TBLT Prep: Planned Serendipity?

Is it really serendipity if it’s planned? By starting prep so early (6 months before), it allows time to find things as they cross by during my daily info-grazing sessions.

Four things have come across my desk last week that will improve the course I am teaching in May/June.

The first is a discussion group for a previous iTDi course on Dogme. Maria from the Ukraine, our community builder, set up a Facebook Group after the course, and now every couple of weeks 6-8 of us gather to discuss teaching. Last week it was about feedback. Elena (Russia) brought some new perspectives, Andreea (Romania) brought her critically incisive examples, Bistra in Sicily brings her solid background in teaching (I want to assign her blog posts about language learning to my students), Fabio (Italy) is a natural teacher, Jorge brings his perspective from Mexico, Renata her energy and stories from Macedonia and the Middle East, and Priscila, a school owner from Brazil. We discussed CR (Corrective Feedback) in all of these locations, a real sampling of worldwide situations.

A former JALT-er (Japan teacher) Jim McKinley co-authored an article on oral corrective feedback. A substack newsletter by “The Educationalist” talks about feedback in a wider educational sense, giving perspective on language feedback. And finally, a TBLT-adjacent topic has a new book on Evidence-based language teaching. Out soon.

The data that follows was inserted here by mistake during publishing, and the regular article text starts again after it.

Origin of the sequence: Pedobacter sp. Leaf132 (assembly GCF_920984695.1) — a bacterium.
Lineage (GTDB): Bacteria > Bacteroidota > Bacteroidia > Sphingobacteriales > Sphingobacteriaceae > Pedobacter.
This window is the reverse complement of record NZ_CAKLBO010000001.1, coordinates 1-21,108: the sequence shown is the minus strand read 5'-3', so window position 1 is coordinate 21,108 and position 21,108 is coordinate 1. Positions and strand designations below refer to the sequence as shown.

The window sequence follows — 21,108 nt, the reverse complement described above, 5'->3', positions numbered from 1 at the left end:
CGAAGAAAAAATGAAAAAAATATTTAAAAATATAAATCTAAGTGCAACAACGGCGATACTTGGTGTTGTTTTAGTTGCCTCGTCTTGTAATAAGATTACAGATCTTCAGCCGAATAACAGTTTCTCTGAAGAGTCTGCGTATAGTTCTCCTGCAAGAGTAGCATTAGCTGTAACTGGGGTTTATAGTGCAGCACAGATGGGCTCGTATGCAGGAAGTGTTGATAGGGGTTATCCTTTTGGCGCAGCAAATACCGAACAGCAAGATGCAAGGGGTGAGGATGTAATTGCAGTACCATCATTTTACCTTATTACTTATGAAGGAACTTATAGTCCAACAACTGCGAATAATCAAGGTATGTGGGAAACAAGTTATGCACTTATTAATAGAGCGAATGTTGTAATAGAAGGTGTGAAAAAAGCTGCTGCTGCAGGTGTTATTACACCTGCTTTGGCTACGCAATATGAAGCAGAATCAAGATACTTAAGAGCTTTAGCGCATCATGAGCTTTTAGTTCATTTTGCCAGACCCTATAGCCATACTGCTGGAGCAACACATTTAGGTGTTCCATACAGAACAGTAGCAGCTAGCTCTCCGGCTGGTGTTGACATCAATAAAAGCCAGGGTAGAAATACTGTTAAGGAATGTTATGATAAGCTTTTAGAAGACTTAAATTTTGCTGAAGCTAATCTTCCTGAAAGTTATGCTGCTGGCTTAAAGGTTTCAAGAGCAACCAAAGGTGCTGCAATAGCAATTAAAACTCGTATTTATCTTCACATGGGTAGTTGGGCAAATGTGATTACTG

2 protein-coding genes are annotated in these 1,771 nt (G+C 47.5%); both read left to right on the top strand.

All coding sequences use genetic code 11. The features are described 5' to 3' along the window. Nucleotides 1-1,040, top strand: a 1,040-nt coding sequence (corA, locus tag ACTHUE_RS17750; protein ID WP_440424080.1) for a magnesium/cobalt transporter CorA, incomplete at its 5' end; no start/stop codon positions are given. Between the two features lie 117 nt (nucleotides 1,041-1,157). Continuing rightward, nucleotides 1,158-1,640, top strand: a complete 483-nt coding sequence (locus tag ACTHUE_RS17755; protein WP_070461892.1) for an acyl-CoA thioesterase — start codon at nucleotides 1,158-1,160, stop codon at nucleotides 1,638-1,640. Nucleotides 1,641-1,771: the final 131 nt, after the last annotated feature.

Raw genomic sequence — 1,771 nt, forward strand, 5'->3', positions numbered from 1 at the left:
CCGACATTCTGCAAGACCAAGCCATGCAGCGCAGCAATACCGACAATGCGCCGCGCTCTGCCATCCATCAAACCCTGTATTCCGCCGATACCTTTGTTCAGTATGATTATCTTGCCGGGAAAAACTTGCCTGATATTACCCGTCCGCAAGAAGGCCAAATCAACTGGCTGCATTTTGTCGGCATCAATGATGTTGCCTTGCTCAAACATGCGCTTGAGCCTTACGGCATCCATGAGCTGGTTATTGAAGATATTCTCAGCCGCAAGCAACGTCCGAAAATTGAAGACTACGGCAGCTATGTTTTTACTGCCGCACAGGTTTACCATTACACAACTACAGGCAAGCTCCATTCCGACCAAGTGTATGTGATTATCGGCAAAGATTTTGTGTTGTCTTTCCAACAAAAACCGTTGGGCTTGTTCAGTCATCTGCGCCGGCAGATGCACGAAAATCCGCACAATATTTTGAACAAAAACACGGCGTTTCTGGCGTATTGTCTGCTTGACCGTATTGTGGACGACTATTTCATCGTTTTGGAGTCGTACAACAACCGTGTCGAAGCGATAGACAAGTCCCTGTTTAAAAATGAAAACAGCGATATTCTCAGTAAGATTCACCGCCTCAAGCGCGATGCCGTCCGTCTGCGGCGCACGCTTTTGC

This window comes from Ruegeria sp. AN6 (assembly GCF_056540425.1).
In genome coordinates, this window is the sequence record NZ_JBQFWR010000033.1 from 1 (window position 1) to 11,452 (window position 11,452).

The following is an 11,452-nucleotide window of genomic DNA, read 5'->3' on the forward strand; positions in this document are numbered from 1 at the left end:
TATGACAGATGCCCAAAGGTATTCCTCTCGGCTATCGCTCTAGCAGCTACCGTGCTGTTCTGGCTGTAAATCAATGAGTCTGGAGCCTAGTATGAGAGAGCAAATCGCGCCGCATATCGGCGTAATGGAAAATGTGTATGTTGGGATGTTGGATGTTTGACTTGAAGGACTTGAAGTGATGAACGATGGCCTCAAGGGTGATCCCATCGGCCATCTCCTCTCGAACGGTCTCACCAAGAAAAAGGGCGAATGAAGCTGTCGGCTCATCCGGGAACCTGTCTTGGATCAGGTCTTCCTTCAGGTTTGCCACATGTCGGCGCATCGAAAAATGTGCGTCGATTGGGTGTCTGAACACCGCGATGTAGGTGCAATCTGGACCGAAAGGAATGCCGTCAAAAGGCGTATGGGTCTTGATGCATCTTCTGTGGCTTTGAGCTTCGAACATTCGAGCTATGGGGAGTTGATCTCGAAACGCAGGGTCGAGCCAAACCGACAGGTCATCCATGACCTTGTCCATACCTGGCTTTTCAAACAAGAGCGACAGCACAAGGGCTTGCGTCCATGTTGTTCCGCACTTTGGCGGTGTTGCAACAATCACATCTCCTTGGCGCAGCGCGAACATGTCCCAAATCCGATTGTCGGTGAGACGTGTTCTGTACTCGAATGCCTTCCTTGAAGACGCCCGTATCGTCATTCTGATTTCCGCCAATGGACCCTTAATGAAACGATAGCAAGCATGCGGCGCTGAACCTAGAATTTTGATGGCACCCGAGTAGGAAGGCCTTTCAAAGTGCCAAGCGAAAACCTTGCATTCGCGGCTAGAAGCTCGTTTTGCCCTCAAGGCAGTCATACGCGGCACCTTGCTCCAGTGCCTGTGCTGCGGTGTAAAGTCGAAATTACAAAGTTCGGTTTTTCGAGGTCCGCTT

So with all of these filtering in (and a solid note-taking/organizing/archiving system), I can take advantage of all of these.

Reading (Yesterday 1:08 Ch. 12, Today 0:48 Ch.13) and Blogging (0:47)

Previously: Announcement. Book. Selection 3Readings. FirstRead. BloodBrainBarrier.

Background: I’m preparing an 8-week course about TBLT for iTDi as part of their Great Minds series (not mine, the ones in the book). I am blogging about the process of preparation mostly for the fun of it. I was inspired by Cory Doctorow, an SF writer that does this with all his books. But it also helps me focus. This is even more exciting than teaching a grad school course. I’m looking forward to it and hope this might spark an interest.